The Athenian Treasury

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The treasury of the Athenians represents the earliest specimen of a Doric treasury made out of marble. The Athenians built the Treasury most probably after 490 B.C. in order to thank the god Apollo for their victory at the battle of Marathon. On the Northern and Western side there were depicted scenes from the life of Hercules, whereas on the South and Eastern side scenes from the life of Theseus. 

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The treasury of the Athenians is the best preserved monument of the Archaeological Site of Delphi. It is situated on the first turn of the paved way which led to the sanctuary of Apollo. According to Pausanias’ testimony, the Athenians built the Treasury possibly after 490 B.C., in order to thank the god Apollo for their victory at the battle of Marathon. It constitutes the earliest specimen of a Doric treasury out of marble. It is distyle in antis,  constructed entirely out of Parian marble. It measured 6.57 by 9.65 at the lower  part of the walls. The frieze had  6 metopes  on the narrow sides and 9  on the long ones. The roof was made of marble painted in red colour.  On the Nothern and Western sides, which were not visible by the visitors, were depicted heroic deeds by Hercules (e.g. the battle against Geryones, the Amazonomachy), whereas on the Southern and Eastern sides there were scenes from the life of Theseus. The flanking acroteria depicted Amazons on horseride, whereas the pediments were decorated with sculptures, such as a female deity between two chariots on the east and a battle scene on the west.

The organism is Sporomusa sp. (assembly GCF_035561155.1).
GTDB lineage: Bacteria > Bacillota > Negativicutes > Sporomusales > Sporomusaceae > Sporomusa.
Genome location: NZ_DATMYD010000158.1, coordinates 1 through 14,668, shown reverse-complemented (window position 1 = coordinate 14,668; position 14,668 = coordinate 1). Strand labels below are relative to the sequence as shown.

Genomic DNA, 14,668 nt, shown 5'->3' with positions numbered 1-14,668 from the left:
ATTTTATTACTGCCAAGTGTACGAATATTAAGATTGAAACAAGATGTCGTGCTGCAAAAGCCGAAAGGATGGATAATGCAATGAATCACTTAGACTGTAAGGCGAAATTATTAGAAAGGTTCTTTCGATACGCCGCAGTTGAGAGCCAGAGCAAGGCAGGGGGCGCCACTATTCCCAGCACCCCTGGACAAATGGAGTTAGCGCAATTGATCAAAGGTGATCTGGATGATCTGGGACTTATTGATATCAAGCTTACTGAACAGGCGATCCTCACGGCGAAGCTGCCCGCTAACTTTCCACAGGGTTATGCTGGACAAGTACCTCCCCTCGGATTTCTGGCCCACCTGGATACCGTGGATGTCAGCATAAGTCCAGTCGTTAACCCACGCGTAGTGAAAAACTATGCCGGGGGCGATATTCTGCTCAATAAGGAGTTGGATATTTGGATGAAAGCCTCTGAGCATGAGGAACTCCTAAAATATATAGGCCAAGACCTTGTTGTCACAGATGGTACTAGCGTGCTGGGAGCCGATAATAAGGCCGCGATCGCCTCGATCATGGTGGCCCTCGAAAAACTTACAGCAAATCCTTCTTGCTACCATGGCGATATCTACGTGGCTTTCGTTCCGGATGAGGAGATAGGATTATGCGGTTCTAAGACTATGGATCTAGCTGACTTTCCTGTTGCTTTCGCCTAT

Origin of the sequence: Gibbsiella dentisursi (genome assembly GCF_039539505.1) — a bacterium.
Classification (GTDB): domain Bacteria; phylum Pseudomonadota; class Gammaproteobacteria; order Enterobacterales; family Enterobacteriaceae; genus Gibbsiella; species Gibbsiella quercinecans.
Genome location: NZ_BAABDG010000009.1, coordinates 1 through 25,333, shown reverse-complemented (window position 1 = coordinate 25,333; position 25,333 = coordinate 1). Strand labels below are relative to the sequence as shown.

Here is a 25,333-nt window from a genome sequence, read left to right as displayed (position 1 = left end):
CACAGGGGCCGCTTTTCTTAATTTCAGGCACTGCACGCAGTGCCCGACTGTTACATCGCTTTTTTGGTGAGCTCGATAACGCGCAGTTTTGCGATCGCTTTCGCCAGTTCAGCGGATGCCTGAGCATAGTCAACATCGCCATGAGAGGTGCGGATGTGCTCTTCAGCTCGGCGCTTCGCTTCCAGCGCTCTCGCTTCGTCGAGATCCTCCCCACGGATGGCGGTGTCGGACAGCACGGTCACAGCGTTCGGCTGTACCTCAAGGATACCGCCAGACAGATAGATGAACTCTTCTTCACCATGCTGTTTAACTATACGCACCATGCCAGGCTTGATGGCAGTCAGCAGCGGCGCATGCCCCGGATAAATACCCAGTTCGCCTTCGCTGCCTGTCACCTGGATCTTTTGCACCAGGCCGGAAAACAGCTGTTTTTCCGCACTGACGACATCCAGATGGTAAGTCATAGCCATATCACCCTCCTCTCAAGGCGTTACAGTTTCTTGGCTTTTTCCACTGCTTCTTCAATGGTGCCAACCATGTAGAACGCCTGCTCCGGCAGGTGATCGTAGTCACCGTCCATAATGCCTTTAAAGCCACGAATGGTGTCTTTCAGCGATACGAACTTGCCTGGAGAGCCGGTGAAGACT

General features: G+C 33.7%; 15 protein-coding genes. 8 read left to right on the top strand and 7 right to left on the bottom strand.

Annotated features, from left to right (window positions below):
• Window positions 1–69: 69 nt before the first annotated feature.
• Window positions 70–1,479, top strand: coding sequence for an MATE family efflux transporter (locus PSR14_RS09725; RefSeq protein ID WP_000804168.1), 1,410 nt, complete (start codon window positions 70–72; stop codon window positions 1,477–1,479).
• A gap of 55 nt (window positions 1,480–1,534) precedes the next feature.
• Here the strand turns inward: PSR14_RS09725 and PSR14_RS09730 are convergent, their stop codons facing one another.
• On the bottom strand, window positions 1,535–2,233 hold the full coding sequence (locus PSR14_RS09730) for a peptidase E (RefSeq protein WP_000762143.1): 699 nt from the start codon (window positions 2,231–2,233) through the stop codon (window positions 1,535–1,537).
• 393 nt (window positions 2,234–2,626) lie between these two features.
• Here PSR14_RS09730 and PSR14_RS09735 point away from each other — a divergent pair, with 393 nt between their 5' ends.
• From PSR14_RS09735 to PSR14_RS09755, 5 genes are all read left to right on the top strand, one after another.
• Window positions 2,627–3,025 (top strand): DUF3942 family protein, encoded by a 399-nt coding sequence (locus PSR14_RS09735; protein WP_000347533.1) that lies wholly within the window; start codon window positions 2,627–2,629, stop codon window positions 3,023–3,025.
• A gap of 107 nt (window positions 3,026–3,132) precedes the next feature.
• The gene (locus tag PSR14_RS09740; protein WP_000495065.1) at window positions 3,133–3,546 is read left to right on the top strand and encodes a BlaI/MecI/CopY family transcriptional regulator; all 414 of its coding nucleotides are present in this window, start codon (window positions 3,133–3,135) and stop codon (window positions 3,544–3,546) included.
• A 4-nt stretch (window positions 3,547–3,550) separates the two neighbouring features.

Accessing the building was not easy: righ below the long southern side there is a triangular terrace made of poros stone, which is surrounded by grey limestone. The monument bore statues of the eponymous heroes of the Athenian tribes. There was situated the only door. In between the columns of the façade there were also metallic doors.

The walls of the treasury are literally covered with inscriptions, dating from the 3rd century B.C. onwards. Large part of these inscriptions are related to rituals, such as the Pythais, the ritual procession of the Athenians to Delphi, following an omen.  Other inscriptions record specific privileges of people or professional groups, or, finally they fall in the well-known category of manumission inscriptions, which are so common in Delphi. However, the most important inscription is the one recording a hymn to Apollo, kept today in the Museum of Delphi. It has been replaced on the building by a moulded plaster copy. Straight under the long southern side there  is a triangular construction made of poros stone surrounded by gray limestone. On the assizes there is the inscription: ΑΘΕΝΑΙΟΙ ΤΟΙ ΑΠΟΛΛΟΝΙ ΑΠΟ ΜΕΔΟΝ ΑΚΡΟΘΙΝΙΑ ΤΕΣ ΜΑΡΑΘΟΝΙ ΜΑΧΕΣ (The Athenians to Apollo from the Medes at the battle of Marathon).

In the treasury the Athenians kept their precious votive objects as well as spoils from their victories. Οn formal celebrations’ days they took these objects out of the treasury and put them in public display on the triangular terrace. The treasury is situated on an earlier building, possibly dated to the first half of the 6th century, which resembled the existing one in shape and size as well as -possibly- function.

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